Cursed Cars III: The True Story Behind Phantom 309

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Red Sovine released the song “Phantom 309” in 1967, almost a decade before CB truckin’ songs became unavoidable. It’s about a haunted 18-wheeler, and the story behind one of its verses is quite true, to the point that town residents worked to erect a monument in honor of the real-life hero in September, 2014.

Tommy Faile wrote the lyrics to Sovine’s single in 1966. The song was covered by dozens of artists afterward, including Jack Bond, Dave Dudley and John Waits.


The song is a first-person narrative by a hitchhiker, who’s trying to return home from the West Coast. After three days, at a crossroad in the pouring rain, he flags down a tractor-trailer driven by a guy named “Big Joe.”

Big Joe drives through the night and drops the narrator at a truck stop, flipping him a dime for a cup of coffee before heading off into the darkness.

The narrator walks into the truck stop and talks to the waitress about Big Joe’s generosity. She lets him know that he was picked up by a “ghost driver,” and that ten years earlier, at the very same intersection where he was picked up, Big Joe swerved to avoid hitting a school bus full of children. He lost control of the truck and was killed in the wreck.

The urban legend part about being picked up by phantom truckers is up to you to believe, but the story of the crash itself was absolutely true.

On Jan. 29, 1963, John William “Pete” Trudelle drove a tanker truck to the Chelsea River Bulk Petroleum Facility north of Boston to load up on 4,600 gallons of gasoline. Trudelle turned around and started to make the several-hour trip back to Keene, New Hampshire, near the eastern bank of the Connecticut River, just across from the state of Vermont.

He started up Route 1, just north of Boston in  Saugus, Mass., on the Newburyport Turnpike.

The intersection of Route 129 and Route 1 in Saugus was treacherous. Trudelle passed under the bridge, where a blind spot impeded drivers as they went into a dip. Little did Trudelle know that there was a car stopped under the bridge, where it was waiting for a school bus to pick up children.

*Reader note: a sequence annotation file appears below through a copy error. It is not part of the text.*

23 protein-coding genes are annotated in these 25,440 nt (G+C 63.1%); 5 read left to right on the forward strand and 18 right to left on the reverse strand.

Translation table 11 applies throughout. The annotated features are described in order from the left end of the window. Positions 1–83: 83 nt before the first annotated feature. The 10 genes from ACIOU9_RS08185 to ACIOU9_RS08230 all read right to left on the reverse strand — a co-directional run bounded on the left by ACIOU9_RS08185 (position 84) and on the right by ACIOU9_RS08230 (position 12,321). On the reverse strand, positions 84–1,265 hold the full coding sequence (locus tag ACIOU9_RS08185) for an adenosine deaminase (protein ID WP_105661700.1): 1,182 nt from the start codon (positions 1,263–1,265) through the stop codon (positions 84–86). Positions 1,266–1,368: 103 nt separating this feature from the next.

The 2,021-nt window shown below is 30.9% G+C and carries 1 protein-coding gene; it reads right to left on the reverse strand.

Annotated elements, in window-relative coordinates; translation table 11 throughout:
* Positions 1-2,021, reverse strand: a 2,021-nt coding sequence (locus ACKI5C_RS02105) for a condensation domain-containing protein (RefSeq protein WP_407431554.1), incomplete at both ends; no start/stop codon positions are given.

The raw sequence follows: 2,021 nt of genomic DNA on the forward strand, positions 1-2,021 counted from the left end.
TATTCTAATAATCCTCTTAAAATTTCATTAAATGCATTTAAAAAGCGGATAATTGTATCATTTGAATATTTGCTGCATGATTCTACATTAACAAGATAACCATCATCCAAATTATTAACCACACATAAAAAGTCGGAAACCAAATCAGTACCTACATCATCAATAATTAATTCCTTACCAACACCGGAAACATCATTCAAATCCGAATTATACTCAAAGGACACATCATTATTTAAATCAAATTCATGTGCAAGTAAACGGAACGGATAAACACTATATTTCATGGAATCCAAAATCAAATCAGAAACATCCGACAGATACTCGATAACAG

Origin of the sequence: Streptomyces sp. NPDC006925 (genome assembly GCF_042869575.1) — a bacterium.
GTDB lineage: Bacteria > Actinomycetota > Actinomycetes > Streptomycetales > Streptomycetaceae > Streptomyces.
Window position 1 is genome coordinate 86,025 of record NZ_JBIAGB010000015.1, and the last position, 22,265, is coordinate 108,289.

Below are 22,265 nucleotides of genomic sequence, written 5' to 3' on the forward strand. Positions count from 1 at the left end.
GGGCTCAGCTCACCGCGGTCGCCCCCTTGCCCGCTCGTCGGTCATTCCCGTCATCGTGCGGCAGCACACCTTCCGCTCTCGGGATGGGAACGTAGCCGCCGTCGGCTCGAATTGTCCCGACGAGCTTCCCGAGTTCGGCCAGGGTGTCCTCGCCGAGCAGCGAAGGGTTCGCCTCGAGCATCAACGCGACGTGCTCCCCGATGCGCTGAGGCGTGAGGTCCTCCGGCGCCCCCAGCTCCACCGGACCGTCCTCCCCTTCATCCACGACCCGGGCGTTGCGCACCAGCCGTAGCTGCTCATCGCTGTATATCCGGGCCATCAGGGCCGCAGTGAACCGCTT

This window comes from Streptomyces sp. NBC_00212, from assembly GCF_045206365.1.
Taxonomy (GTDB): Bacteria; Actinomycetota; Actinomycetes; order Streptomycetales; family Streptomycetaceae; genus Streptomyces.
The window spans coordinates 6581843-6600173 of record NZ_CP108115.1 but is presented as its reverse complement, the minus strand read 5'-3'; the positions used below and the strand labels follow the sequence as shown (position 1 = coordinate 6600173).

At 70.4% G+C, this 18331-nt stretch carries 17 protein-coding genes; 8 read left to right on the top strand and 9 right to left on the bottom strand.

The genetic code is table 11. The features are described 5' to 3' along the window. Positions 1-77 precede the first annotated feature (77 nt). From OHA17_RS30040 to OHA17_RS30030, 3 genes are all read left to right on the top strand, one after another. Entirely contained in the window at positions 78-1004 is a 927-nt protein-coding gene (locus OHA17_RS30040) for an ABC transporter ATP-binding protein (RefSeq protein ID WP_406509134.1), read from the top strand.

There was no way Trudelle could stop. Rather than plowing into the back of the two vehicles stopped, he crashed the tanker into the bridge abutment. Trudelle was unable to escape the cab as the 4,600 gallons of gas erupted. The driver of the car, Robert Mayer of Stamford, Connecticut, tried to escape, but was overtaken by the flames.

The bus was engulfed in flames, but the six children and the driver on board had time to escape. About 10 seconds after the passengers and driver got out, the bus burst into flames. The heat of the fire was so intense that steel girders on the overpass buckled from the flames.

In August of 2014, residents of the town of Troy, New Hampshire, got together to build a monument in honor of Pete Trudelle. According to an article in the Keene (NH) Sentinel, “Troy selectmen approved [the monument] in July and construction on footings for the stone on the common is well underway.” On September 13, the monument was unveiled.

The main inscription reads, “Troy’s Hero,” just below the words, “Greater love hath no man than this … To lay down one’s life for his fellow man.”



If you’re younger than the age when “Phantom 309” was a hit single, you may still recognize the story. It was the inspiration for the “Large Marge” scene in the movie Pee Wee’s Big Adventure.

IMAGE SOURCE: Pete: John William Truedell Facebook Page

Craig Fitzgerald

Craig Fitzgerald

Writer, editor, lousy guitar player, dad. Content Marketing and Publication Manager at

1 comment

  1. I like the record im 63and remember in the local diners and truck stops hearing red and other country singers records on the juke box in the 60’sand 70’s good stuff . Why did they stop writing these kind of stories? O well its true they dont make em like they use to sad.

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